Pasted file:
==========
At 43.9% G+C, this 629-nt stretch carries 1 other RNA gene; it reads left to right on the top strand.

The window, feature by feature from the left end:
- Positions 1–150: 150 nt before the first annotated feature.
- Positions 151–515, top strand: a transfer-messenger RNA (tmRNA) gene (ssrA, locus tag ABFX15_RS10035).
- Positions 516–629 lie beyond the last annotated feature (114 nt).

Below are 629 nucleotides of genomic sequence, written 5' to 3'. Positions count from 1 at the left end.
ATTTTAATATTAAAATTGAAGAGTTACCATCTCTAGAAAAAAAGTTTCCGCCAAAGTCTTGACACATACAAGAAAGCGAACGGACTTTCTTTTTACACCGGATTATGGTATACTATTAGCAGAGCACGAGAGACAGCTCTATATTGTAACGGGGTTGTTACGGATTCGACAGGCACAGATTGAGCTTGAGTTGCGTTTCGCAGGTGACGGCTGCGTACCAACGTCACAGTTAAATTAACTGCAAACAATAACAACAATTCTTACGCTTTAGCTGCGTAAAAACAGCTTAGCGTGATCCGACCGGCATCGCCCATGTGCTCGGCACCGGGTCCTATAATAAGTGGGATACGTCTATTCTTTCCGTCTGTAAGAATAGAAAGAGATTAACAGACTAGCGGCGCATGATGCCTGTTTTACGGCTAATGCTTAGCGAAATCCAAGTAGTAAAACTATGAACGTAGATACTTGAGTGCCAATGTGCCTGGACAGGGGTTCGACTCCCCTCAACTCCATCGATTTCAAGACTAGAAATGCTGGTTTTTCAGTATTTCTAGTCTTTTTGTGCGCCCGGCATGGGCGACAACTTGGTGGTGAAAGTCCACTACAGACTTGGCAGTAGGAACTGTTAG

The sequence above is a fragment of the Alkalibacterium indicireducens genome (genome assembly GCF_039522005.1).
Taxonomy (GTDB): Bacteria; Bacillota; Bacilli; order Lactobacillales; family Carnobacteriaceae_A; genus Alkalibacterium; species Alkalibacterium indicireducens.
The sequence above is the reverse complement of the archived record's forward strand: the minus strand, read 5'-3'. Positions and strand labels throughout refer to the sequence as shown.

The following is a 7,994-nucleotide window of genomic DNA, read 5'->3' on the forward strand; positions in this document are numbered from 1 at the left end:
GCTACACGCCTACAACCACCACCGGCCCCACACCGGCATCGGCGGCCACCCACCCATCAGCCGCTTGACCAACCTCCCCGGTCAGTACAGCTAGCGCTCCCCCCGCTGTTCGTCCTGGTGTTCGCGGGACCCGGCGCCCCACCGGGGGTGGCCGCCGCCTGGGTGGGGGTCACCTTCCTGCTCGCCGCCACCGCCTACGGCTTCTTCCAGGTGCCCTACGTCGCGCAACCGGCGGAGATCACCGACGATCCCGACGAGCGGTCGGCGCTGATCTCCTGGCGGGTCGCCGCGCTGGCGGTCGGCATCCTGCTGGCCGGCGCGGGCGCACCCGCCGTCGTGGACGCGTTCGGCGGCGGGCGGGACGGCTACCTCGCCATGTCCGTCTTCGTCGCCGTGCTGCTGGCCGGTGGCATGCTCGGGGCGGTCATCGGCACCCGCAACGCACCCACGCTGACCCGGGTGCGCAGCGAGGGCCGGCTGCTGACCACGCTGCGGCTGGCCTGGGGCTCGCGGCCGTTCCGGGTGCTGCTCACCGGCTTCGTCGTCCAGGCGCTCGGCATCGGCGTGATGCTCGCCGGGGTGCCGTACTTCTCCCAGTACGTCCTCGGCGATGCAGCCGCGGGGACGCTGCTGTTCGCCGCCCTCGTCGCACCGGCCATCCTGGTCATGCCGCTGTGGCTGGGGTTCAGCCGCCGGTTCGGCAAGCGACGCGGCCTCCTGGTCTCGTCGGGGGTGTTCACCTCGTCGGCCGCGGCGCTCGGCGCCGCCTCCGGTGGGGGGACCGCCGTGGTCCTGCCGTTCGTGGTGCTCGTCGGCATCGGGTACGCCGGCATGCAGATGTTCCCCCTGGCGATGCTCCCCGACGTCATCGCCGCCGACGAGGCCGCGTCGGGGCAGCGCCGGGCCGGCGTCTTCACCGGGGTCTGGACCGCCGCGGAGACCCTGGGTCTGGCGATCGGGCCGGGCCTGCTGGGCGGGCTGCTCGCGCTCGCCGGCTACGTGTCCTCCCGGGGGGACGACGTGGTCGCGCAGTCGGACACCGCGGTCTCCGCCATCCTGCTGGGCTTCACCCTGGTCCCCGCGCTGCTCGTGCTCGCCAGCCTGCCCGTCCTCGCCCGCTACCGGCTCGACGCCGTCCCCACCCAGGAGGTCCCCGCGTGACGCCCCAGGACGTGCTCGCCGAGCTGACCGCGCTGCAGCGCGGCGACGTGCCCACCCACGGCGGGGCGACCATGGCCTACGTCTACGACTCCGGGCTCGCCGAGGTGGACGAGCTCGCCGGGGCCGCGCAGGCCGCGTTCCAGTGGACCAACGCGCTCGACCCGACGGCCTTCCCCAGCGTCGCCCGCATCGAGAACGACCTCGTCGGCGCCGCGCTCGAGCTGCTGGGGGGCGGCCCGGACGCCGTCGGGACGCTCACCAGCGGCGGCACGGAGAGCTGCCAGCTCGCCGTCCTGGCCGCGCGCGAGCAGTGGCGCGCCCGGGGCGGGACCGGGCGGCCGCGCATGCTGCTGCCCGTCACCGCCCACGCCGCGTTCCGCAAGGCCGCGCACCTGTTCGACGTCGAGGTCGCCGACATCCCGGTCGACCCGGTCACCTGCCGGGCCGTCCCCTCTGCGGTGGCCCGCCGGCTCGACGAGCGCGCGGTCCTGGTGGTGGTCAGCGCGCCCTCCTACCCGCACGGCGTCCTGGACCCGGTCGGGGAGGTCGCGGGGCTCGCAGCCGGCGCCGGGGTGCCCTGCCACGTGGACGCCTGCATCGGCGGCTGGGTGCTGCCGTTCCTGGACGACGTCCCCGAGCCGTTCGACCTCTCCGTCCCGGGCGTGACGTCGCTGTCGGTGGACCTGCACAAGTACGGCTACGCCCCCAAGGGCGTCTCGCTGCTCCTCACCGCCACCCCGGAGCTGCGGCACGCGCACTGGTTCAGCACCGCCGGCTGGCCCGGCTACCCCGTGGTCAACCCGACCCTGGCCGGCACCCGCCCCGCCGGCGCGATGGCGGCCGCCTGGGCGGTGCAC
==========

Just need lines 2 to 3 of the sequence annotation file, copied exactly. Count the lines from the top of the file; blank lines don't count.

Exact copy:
The window, feature by feature from the left end:
- Positions 1–150: 150 nt before the first annotated feature.